Form and Content
In Charles Darwin, Arthur S. Gregor takes a complicated scientific principle, the theory of evolution by natural selection, and turns it into an effective history and science lesson. The book is divided into three major parts and includes notes, a list of sources for further reading, and a chronological table. The first part of the book, “Voyage,” briefly covers Darwin’s early unsuccessful school life, his conflict with his demanding father, and his dilemma in choosing a career. Dr. Robert Darwin wanted his son to follow him in a medical career. Darwin rebelled and halfheartedly settled on the study of theology, in part to please his father. Charles Darwin explores Darwin’s childhood fascination with living things and his persistent efforts to collect, study, and identify various strains of beetles. Darwin was a disinterested and poor student who remained in boarding school only because his father commanded much respect from the headmasters.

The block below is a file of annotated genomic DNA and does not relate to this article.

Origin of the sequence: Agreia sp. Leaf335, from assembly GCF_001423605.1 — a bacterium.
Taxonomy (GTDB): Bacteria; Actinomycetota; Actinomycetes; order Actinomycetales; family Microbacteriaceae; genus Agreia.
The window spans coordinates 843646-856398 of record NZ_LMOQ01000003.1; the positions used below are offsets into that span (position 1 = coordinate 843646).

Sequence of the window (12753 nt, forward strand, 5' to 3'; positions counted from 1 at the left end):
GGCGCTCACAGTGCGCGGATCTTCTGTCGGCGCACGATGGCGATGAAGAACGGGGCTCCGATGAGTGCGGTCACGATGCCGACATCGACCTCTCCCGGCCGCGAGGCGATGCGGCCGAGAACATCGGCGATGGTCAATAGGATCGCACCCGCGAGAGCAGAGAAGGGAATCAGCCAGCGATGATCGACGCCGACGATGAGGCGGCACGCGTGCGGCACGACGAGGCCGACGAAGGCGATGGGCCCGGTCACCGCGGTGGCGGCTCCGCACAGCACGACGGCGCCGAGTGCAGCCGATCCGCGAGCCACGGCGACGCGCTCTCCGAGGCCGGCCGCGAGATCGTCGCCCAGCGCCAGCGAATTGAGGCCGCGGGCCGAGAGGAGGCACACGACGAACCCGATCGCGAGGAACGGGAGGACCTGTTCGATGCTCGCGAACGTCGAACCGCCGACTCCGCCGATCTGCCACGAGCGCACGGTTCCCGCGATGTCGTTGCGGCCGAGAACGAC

The main substance of the biography begins in chapter 4 and continues throughout the second part of the book, entitled “Discovery.” Darwin begins his life-changing voyage as a naturalist on the HMS Beagle in 1831. An opportunity arises for him to sail to South America, and his father reluctantly agrees to assist Darwin with his pursuits. Darwin joins the crew as a naturalist assigned to collect specimens as the ship charts the coast of South America. Captain Robert Fitzroy, a...
(The entire section is 582 words.)